10. The process of claim 1 wherein the vitamin B12 -producing microorganism belonging to the genus Propionibacterium is a strain selected from the group consisting of Propionibacterium shermanii, and Propionibacterium freudenreichii.
Description

This invention relates to a process for fermentatively producing vitamin B12 in an increased output, which comprises cultivating a vitamin B12 -producing microorganism belonging to at least one of the genus Arthrobacter and the genus Propionibacterium in the presence of a pre-cultivation product of a vitamin B12 -producing microorganism belonging to at least the other genus, and separating vitamin B12 from the culture broth.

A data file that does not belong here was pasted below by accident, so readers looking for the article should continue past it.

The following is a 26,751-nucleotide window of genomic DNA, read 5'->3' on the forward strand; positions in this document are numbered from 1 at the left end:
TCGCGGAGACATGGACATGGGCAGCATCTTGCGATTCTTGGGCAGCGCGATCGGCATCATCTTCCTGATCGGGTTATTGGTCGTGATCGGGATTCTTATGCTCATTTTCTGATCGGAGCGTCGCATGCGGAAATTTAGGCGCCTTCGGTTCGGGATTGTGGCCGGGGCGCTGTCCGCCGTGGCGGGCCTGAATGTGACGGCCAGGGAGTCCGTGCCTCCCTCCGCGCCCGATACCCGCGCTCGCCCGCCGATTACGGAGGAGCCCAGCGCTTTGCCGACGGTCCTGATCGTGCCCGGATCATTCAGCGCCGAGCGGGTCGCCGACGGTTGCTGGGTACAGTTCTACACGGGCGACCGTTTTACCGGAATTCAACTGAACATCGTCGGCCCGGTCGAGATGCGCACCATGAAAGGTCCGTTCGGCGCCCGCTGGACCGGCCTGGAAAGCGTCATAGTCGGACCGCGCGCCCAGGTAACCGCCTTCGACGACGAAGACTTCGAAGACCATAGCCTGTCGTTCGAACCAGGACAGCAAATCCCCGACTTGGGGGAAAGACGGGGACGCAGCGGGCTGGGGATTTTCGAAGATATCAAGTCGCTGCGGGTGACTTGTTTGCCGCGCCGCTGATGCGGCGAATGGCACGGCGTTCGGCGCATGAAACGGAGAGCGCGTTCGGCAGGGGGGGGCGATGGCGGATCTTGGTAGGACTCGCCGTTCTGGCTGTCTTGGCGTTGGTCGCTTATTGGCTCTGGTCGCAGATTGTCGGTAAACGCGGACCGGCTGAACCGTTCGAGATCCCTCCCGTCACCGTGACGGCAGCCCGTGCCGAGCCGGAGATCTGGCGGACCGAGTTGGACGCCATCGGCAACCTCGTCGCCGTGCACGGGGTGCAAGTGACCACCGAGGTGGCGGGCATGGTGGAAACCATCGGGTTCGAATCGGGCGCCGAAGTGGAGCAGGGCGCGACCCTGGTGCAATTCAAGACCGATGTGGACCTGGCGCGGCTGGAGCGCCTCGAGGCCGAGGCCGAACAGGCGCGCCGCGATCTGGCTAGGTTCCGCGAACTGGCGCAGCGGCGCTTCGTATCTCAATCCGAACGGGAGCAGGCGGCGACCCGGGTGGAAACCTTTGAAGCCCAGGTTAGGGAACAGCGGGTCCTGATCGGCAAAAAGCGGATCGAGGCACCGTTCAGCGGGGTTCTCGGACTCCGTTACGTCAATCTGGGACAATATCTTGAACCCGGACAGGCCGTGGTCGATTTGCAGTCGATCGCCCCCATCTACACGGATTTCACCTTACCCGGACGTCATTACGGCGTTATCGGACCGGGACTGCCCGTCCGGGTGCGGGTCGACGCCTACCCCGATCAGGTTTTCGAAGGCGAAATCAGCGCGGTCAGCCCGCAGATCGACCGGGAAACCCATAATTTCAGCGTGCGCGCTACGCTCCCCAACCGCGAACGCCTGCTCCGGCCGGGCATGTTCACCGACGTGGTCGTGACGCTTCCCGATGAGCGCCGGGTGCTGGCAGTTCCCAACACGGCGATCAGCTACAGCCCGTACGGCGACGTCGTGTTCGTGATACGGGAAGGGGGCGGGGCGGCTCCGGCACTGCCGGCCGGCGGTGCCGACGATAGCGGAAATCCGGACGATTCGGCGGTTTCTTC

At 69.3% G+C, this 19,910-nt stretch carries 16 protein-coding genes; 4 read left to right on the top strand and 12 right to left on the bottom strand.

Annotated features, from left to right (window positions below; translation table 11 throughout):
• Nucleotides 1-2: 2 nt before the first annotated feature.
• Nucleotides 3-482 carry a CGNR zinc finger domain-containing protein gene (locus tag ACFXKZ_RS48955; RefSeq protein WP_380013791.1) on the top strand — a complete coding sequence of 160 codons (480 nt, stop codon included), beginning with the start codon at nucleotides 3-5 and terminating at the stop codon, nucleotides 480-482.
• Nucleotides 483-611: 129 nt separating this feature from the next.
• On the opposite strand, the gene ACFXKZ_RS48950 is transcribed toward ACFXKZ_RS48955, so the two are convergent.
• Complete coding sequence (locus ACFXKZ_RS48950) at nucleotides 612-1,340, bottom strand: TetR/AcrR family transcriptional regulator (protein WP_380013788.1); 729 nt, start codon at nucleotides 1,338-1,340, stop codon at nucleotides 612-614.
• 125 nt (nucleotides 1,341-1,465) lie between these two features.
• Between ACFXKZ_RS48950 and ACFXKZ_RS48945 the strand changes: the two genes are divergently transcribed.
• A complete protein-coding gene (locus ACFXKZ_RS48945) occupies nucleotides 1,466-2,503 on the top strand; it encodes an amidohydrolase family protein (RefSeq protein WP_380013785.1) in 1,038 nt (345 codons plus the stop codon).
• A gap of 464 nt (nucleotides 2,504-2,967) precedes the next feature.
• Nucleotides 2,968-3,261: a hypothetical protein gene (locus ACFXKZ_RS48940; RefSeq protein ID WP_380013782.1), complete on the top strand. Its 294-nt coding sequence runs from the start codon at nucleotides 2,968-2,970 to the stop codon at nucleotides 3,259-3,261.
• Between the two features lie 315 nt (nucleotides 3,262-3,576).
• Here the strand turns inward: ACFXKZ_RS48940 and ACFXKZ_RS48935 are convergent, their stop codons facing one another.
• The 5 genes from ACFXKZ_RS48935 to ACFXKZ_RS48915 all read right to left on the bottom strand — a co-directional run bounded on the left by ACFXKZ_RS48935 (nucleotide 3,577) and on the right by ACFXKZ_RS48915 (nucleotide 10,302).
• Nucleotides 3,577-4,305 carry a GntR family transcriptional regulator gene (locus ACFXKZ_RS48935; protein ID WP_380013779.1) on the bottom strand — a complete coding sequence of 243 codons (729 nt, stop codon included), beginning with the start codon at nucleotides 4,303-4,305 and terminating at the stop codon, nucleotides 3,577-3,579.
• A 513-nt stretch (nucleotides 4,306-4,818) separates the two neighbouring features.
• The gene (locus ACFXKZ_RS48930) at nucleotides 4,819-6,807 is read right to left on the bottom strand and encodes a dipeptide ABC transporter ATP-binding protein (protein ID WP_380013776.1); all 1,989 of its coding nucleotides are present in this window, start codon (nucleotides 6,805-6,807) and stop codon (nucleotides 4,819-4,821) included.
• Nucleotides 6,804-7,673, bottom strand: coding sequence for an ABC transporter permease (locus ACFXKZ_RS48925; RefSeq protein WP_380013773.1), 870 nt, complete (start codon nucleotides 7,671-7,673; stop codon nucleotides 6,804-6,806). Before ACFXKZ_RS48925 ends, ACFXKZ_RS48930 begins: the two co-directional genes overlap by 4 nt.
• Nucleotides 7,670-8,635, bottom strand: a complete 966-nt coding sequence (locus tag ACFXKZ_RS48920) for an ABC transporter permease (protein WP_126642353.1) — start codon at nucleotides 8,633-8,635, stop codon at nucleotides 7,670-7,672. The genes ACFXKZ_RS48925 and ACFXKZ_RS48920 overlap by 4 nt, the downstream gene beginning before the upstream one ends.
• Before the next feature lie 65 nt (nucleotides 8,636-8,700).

Vitamin B12 participates in the in vivo metabolism of nucleic acids, fats, proteins, carbohydrates, etc. and is used widely as a prophylactic and therapeutic drug for anemia, neurotic diseases and hepatic troubles. There is much demand for it as pharmaceuticals for man, poultry and domestic animals, food additives and feed additives.

Nemerous suggestions have previously been made on the fermentative production of vitamin B12. They include, for example, the extraction of vitamin B12 from the fermentation broth obtained during the production of an antibiotic such as Streptomycin, and the separation of vitamin B12 from the culture broth of a vitamin B12 -producing microorganism belonging to the genus Propionibacterium cultivated in a medium containing carbohydrates as a carbon source (D. Perlman, Advances in Applied Microbiology, Vol. 1, p. 87, Academic Press New York).